Contact: Mario Aguilera
scrippsnews@ucsd.edu
858-534-3624
University of California - San Diego
Source:Eurekalert  

Related biology news :

1. UCSF team shows how to make skinny worms fat and fat worms skinny
2. Simple marine worms distantly related to humans
3. When worms stick together and swim on thin water, what happens and why does it matter?
4. LCD projector used to control brain and muscles of tiny organisms such as worms
5. Studying illnesses caused by worms: Scientists are learning how immune cells communicate
6. Notre Dame and Wyoming scientists genetically engineer silkworms to produce artificial spider silk
7. Warrior worms discovered in snails; UCSB scientists see possible biomedical applications
8. Body builders -- the worms that point the way to understanding tissue regeneration
9. Brains, worms and computer chips have striking similarities
10. Bone-eating worms 30 million years old
11. Scientists find new genes for cancer, other diseases in plants, yeast and worms
Post Your Comments:
*Name:
*Comment:
*Email:
Related Image:
Bone-munching worms from the deep sea thrive on fish bones
(Date:6/3/2016)... LONDON , June 3, 2016 /PRNewswire/ ... Transport Management) von Nepal ... ,Angebot und Lieferung hochsicherer geprägter Kennzeichen, einschließlich ... weltweit führend in der Produktion und Implementierung ... an der Ausschreibung im Januar teilgenommen, aber ...
(Date:6/2/2016)...   The Weather Company , an IBM Business (NYSE: ... capability in which consumers will be able to interact with ... via voice or text and receive relevant information about the ... Marketers have long sought an advertising solution that can create ... relevant and valuable; and can scale across millions of interactions ...
(Date:6/1/2016)... NEW YORK , June 1, 2016 ... Biometric Technology in Election Administration and Criminal Identification to ... According to a recently released TechSci Research report, " ... Sector, By Region, Competition Forecast and Opportunities, 2011 - ... $ 24.8 billion by 2021, on account of growing ...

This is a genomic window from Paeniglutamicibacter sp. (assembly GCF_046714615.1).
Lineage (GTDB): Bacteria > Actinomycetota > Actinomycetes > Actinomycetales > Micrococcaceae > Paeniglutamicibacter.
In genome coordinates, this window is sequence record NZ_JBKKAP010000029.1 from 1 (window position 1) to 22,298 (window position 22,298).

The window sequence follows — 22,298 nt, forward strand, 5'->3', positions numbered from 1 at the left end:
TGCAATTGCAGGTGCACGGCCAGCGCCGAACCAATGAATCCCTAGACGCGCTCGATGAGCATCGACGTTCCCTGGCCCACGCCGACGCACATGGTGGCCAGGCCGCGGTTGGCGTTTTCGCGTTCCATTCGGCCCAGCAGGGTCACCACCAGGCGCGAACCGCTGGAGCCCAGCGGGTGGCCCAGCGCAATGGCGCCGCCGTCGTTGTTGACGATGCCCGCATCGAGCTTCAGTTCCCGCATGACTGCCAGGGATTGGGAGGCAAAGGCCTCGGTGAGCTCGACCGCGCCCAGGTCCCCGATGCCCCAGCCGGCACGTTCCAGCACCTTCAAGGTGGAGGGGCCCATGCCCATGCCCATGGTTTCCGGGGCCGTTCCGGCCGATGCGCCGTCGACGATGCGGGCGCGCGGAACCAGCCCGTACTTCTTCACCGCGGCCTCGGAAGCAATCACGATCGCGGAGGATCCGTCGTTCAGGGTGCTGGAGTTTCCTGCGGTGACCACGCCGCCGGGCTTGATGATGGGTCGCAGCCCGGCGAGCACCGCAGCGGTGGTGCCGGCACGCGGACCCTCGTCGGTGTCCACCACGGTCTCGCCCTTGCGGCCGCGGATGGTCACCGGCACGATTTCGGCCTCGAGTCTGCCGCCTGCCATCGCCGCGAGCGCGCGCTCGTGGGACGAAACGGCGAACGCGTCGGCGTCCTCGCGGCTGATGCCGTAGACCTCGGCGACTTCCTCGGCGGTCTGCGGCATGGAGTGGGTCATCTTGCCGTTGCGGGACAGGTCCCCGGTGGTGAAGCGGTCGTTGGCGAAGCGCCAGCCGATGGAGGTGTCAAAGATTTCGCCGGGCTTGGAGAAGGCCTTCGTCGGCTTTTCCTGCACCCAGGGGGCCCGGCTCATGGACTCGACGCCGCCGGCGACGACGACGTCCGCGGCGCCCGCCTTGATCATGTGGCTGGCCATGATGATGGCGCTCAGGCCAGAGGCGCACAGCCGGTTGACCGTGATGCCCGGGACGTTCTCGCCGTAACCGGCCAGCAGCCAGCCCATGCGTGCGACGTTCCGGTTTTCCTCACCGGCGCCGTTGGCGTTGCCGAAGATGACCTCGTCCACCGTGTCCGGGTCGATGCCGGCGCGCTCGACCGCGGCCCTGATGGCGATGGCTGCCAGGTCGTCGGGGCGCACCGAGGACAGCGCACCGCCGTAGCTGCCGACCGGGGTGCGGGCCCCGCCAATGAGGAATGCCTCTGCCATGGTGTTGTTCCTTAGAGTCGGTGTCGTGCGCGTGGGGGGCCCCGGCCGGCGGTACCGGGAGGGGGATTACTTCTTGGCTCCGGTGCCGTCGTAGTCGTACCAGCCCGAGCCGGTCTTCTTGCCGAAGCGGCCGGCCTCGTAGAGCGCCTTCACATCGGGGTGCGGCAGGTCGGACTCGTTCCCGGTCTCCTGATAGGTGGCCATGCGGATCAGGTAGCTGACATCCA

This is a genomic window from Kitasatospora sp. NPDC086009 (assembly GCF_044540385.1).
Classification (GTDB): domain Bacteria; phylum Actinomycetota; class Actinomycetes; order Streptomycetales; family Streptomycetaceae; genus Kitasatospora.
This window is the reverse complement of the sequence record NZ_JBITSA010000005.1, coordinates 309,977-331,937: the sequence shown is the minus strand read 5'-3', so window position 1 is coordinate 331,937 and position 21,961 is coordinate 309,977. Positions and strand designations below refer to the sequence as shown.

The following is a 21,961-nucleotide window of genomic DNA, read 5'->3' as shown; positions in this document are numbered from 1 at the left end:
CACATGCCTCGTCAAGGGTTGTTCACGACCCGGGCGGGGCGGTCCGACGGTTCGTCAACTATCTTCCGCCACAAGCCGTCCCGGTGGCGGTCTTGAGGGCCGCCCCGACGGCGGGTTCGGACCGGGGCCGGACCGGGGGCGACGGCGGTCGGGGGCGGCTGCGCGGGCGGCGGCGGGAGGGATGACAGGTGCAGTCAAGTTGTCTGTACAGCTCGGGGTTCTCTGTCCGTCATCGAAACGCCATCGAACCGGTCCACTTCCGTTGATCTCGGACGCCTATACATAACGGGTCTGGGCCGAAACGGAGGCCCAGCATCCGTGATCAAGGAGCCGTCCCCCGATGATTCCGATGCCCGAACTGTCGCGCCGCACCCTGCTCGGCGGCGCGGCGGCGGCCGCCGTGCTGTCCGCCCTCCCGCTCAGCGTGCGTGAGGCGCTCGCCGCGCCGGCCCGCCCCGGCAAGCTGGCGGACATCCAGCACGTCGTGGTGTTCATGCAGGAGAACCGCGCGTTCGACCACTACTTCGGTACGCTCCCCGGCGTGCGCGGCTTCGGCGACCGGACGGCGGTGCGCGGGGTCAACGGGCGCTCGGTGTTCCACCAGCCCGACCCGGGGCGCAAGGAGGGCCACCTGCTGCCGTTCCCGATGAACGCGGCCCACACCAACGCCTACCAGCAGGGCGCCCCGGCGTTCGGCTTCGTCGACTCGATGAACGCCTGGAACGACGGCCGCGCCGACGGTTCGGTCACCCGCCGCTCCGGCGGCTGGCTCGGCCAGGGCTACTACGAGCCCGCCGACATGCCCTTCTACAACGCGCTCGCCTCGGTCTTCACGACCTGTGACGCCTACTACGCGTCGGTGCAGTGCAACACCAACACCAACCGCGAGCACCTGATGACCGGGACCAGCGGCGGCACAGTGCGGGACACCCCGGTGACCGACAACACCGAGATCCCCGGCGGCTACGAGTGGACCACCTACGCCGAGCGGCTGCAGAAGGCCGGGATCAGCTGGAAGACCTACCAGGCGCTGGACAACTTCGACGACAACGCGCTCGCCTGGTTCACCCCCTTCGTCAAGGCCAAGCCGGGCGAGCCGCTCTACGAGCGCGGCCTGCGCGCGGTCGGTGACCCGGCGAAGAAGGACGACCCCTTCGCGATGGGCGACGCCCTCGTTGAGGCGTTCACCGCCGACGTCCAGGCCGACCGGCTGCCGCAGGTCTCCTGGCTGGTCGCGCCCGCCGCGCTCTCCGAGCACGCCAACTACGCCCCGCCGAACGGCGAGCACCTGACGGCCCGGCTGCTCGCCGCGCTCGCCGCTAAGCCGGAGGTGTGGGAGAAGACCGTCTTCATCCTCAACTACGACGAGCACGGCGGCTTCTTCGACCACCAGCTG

Breaking Biology News(10 mins):
(Date:6/27/2016)... 27, 2016  Liquid Biotech USA ... of a Sponsored Research Agreement with The University ... (CTCs) from cancer patients.  The funding will be ... correlate with clinical outcomes in cancer patients undergoing ... then be employed to support the design of ...
(Date:6/24/2016)... NY (PRWEB) , ... June 24, 2016 , ... While ... machines such as the Cary 5000 and the 6000i models are higher end machines ... is the height of the spectrophotometer’s light beam from the bottom of the cuvette ...
(Date:6/23/2016)... 23, 2016   Boston Biomedical , an ... designed to target cancer stemness pathways, announced that ... Orphan Drug Designation from the U.S. Food and ... cancer, including gastroesophageal junction (GEJ) cancer. Napabucasin is ... inhibit cancer stemness pathways by targeting STAT3, and ...
(Date:6/23/2016)... ... 23, 2016 , ... Charm Sciences, Inc. is pleased to ... AOAC Research Institute approval 061601. , “This is another AOAC-RI approval of the ... Vice President of Regulatory and Industrial Affairs. “The Peel Plate methods perform comparably ...
Breaking Biology Technology: